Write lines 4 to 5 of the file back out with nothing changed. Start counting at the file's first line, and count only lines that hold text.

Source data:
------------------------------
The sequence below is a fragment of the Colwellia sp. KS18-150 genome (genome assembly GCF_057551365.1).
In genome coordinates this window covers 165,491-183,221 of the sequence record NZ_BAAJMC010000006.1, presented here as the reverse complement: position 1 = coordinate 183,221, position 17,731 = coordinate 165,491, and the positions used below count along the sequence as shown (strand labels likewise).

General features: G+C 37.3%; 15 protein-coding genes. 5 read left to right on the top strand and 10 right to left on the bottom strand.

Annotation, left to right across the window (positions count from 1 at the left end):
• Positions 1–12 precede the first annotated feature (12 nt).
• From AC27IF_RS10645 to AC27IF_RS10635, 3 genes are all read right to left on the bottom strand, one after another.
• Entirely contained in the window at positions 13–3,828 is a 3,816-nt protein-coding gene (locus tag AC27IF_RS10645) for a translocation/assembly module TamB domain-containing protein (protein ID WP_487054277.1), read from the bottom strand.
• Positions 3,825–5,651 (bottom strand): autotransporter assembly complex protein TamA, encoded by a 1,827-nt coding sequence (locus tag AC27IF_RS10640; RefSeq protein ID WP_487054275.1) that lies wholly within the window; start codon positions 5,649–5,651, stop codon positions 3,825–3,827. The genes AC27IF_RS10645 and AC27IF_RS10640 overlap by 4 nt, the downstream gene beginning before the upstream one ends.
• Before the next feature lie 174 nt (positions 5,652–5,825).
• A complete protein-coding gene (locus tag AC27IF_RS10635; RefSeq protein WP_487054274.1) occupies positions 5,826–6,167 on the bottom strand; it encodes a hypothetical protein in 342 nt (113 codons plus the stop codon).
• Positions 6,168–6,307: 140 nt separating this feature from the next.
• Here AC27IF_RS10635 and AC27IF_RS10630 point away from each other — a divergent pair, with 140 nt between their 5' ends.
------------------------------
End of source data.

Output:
Annotation, left to right across the window (positions count from 1 at the left end):
• Positions 1–12 precede the first annotated feature (12 nt).